DRC / CHILDREN FORMERLY ASSOCIATED WITH THE MILITIA

Preview Language:   Original
ENGLISH , KISWAHILI 16-May-2018 00:01:34
The conflict in the Greater Kasai region of the Democratic Republic of Congo has had a devastating impact on children, leaving some 2.3 million in desperate humanitarian need. UNICEF
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STORY: DRC / CHILDREN FORMERLY ASSOCIATED WITH THE MILITIA
TRT: 1:34
SOURCE: UNICEF
RESTRICTIONS: PLEASE CREDIT UNICEF ON SCREEN
LANGUAGE: LOCAL /ENGLISH /NATS

DATELINE: 9-10 MAY 2018, KANANGA, KASAI-CENTRAL PROVINCE, DEMOCRATIC REPUBLIC OF THE CONGO

SHOTLIST:

1. Shift focus, flowers in field to huts
2. Med shot, kids walking by
3. Close up, Matisse’s* profile
4. SOUNDBITE (Local) Matisse* sixteen, formerly associated with the militia:
“I became a member of the militia because they promised us lots of stuff like motorbikes, land and nice houses.”
5. Close up, Matisse’s hand
6. SOUNDBITE (Local) Matisse* sixteen, formerly associated with the militia:
“It is like the Kayanda baptism when they put a red band around your head. It makes you disappear. So, they tied it around you and you’d vanish. The Tumbulundu baptism makes you immune to punches and no bullet can piece your body.”
7. Various shots, boys playing football
8. SOUNDBITE (English) Fatoumata Ndiaye, UNICEF Deputy Executive Director: “To help former child soldiers, we have children in transitional orientation centers. We are giving them psychosocial support, life-saving skills. We are also keeping them safe in that environment to help the reintegration into the families and communities.”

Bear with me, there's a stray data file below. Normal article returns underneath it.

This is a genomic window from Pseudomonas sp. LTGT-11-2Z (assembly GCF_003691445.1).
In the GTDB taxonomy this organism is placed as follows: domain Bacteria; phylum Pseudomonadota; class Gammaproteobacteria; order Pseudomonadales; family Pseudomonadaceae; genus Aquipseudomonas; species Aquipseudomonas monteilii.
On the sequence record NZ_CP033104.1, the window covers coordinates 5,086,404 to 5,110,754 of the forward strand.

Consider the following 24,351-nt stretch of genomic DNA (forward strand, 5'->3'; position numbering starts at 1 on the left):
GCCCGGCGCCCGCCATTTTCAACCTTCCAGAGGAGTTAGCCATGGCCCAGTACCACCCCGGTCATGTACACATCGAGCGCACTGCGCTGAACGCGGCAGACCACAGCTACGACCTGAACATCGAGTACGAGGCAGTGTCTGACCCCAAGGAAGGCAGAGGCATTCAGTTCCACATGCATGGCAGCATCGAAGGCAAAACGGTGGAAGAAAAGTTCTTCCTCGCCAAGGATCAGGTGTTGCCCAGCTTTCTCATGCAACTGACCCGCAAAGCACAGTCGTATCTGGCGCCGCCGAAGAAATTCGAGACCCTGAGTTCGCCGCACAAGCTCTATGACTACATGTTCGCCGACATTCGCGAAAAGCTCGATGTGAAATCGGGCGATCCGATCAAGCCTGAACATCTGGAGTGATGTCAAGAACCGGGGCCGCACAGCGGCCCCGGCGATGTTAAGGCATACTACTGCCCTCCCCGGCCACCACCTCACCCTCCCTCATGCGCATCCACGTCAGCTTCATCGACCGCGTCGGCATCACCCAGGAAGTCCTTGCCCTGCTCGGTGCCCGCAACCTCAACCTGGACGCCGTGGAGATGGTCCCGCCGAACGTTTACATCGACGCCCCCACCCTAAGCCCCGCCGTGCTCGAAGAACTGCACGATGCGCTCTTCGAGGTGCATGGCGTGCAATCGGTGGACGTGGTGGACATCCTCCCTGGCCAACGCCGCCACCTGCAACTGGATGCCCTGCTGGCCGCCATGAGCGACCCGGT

9. Close up, Matisse playing with ball

STORYLINE:

The conflict in the Greater Kasai region of the Democratic Republic of Congo has had a devastating impact on children, leaving some 2.3 million in desperate humanitarian need.

The violence has resulted in a massive malnutrition and protection crisis. Grave violations against children have been committed – children were made to fight, kill and young girls raped and forced into child marriage.

Last year, Matisse*, who was 16 years old at the time, joined a militia because he was promised money, land, a car, anything he wanted as long as he won battles. Matisse was also given potions to make him feel invincible.

SOUNDBITE (Local) Matisse* sixteen, formerly associated with the militia:
“It is like the Kayanda baptism when they put a red band around your head. It makes you disappear. So, they tied it around you and you’d vanish. The Tumbulundu baptism makes you immune to punches and no bullet can piece your body.”

Now, as the conflict has lulled, many children like Matisse have left the militia. He is now staying in a UNICEF-supported Transit and Orientation Center in Kananga. These types of centers are a lifeline and a safe haven for children like Matisse.

SOUNDBITE (English) Fatoumata Ndiaye, UNICEF Deputy Executive Director: “To help former child soldiers, we have children in transitional orientation centers. We are giving them psychosocial support, life-saving skills. We are also keeping them safe in that environment to help the reintegration into the families and communities.”

Matisse is determined to study and go to university so that he can become a lawyer and help children live a safe and fruitful life.
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UNICEF
Alternate Title
unifeed180516a
Asset ID
2152853